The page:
“Speed Racer” stimulates and frustrates in equal measure
After watching the mostly bold, frequently and fatally boring, visually stimulating but strangely unaffecting “Speed Racer,” it’s not only difficult to know whether to recommend the film, but just as mysteriously, if so, to whom?
It’s appears the Wachowski Brothers (“The Matrix” trilogy and “V for Vendetta”) weren’t sure who would comprise the audience for this film. So, they decided to simply make a film to please themselves-die hard fans of the 60s Japanese cartoon upon which it is based. Good enough, but here’s why the film will disappoint most who go see it and will likely be a box office flop:
Its unbearable length (two hours plus), and its structure wherein the second half of the film contains nearly all the excitement, combine to bring “Speed” to a screeching halt. The first half is exposition heavy–too talky–and no film based on racing should keep its viewers waiting over an hour before displaying an actual, um, full length car race.
The PG rating, subject material, and hi-tech animated effects all imply a kid-friendly film. But most young moviegoers will be struggling to stay awake by the halfway point unless the vibrant and colorful imagery-the film’s best feature-can keep them interested. The handful of potty-mouthed exclamations also seems oddly out of place in a movie aimed at families.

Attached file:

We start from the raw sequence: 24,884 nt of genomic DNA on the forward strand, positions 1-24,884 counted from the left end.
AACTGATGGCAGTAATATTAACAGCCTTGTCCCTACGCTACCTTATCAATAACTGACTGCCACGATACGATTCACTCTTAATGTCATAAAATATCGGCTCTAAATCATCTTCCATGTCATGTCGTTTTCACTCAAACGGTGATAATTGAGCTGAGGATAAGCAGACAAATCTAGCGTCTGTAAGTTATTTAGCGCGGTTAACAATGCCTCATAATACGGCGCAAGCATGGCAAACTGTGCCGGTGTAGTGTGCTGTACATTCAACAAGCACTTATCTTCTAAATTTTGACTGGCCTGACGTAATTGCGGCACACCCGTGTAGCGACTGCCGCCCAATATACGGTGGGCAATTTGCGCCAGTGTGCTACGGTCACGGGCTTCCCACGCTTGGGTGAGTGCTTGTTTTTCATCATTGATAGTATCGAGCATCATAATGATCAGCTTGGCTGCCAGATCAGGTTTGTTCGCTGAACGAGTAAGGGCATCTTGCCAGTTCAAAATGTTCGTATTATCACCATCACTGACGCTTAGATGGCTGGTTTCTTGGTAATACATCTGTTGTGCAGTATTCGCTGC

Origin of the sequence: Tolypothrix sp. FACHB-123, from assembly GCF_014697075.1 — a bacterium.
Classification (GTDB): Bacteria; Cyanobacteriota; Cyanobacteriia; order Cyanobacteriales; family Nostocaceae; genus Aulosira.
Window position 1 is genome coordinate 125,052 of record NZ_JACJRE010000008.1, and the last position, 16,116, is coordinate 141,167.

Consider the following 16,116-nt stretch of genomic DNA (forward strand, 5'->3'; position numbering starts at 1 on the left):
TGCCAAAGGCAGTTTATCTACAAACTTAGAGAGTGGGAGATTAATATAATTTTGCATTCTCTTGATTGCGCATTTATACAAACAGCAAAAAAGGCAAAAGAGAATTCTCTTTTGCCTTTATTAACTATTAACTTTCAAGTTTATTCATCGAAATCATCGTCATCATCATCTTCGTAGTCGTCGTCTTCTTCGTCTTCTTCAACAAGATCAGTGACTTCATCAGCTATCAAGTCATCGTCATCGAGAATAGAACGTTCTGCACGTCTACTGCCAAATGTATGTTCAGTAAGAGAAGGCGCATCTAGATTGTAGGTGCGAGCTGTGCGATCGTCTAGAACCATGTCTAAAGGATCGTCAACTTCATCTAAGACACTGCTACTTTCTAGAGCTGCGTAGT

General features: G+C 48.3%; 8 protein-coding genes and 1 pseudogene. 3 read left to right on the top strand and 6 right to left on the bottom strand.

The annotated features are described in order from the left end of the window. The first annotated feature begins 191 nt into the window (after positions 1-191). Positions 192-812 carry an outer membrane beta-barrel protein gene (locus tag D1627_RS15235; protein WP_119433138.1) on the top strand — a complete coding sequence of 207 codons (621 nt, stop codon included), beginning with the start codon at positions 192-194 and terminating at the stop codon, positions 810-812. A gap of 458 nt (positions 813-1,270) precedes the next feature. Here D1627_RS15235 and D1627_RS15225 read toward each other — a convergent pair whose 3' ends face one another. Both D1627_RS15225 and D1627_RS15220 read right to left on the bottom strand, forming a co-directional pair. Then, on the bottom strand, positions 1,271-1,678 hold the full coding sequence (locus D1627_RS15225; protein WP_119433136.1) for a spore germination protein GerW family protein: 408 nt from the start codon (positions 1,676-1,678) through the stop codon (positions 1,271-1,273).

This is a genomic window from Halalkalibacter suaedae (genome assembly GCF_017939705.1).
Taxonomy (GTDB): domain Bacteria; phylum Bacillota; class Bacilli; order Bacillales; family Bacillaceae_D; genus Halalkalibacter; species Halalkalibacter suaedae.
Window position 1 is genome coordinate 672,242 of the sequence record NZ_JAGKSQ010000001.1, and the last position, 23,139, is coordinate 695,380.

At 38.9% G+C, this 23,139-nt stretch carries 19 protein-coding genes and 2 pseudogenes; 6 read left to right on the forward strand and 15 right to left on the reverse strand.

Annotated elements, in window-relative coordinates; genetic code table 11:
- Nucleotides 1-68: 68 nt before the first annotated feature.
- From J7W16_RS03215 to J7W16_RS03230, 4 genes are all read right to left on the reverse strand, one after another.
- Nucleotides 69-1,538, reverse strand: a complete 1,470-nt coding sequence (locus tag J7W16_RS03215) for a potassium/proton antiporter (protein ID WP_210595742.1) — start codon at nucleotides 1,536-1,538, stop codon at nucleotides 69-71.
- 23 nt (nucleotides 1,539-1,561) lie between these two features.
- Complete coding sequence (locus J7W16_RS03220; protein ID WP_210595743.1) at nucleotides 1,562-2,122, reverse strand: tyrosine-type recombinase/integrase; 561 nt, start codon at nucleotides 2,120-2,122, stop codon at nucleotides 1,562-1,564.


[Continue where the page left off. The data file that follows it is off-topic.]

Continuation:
The casting is first rate with Emile Hirsch (“Into the Wild”) as Speed, John Goodman and Susan Sarandon as his parents, Christina Ricci (“Penelope”) as childhood sweetheart Trixie, and especially the hilariously sprightly Paulie Lutt as little brother Spritle and his pal/pet monkey Chim Chim.
The story line involving corporate politics and corrupt sports magnates has merit, and is given gravitas by the decent performances. But I defy anyone under 16 to explain the plot and each characters’ motivation. While the characters feel one-dimensional at times there are some effective heartfelt family moments toward the end.
But the film’s seeming raison d’etre–the car races themselves–while wildy colorful and filled with high-speed action, lack true suspense. Very little feels real here-think hot wheels cars on steroids–and while the film gets extra credit for its explosion of imagery and an attention to detail non-pareil, the eye candy may not satisfy anyone other than the most dedicated of “Speed Racer” fans. This film could have used a heavy dose of Spielberg pacing and Pixar personality.
Rated PG-13 for violence and profanity.